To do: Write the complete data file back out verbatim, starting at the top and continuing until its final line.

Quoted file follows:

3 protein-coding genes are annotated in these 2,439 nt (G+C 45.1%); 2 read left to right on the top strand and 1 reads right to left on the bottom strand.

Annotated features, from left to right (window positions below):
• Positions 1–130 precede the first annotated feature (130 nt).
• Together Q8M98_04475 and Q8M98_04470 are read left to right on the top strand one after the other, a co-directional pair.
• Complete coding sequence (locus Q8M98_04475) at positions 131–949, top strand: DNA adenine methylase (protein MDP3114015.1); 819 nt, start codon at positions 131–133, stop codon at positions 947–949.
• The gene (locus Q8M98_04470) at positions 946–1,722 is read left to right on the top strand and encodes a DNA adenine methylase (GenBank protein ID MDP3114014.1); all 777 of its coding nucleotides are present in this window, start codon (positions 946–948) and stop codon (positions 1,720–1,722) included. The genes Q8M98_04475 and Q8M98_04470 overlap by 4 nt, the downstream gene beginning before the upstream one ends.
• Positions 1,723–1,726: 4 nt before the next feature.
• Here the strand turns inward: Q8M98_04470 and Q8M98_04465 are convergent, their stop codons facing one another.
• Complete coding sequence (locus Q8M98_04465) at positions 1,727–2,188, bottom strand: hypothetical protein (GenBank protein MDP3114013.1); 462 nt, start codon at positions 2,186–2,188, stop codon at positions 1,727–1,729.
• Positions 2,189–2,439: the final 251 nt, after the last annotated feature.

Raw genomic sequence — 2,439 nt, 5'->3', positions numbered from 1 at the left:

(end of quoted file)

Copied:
3 protein-coding genes are annotated in these 2,439 nt (G+C 45.1%); 2 read left to right on the top strand and 1 reads right to left on the bottom strand.

Annotated features, from left to right (window positions below):
• Positions 1–130 precede the first annotated feature (130 nt).
• Together Q8M98_04475 and Q8M98_04470 are read left to right on the top strand one after the other, a co-directional pair.
• Complete coding sequence (locus Q8M98_04475) at positions 131–949, top strand: DNA adenine methylase (protein MDP3114015.1); 819 nt, start codon at positions 131–133, stop codon at positions 947–949.
• The gene (locus Q8M98_04470) at positions 946–1,722 is read left to right on the top strand and encodes a DNA adenine methylase (GenBank protein ID MDP3114014.1); all 777 of its coding nucleotides are present in this window, start codon (positions 946–948) and stop codon (positions 1,720–1,722) included. The genes Q8M98_04475 and Q8M98_04470 overlap by 4 nt, the downstream gene beginning before the upstream one ends.
• Positions 1,723–1,726: 4 nt before the next feature.
• Here the strand turns inward: Q8M98_04470 and Q8M98_04465 are convergent, their stop codons facing one another.
• Complete coding sequence (locus Q8M98_04465) at positions 1,727–2,188, bottom strand: hypothetical protein (GenBank protein MDP3114013.1); 462 nt, start codon at positions 2,186–2,188, stop codon at positions 1,727–1,729.
• Positions 2,189–2,439: the final 251 nt, after the last annotated feature.

Raw genomic sequence — 2,439 nt, 5'->3', positions numbered from 1 at the left: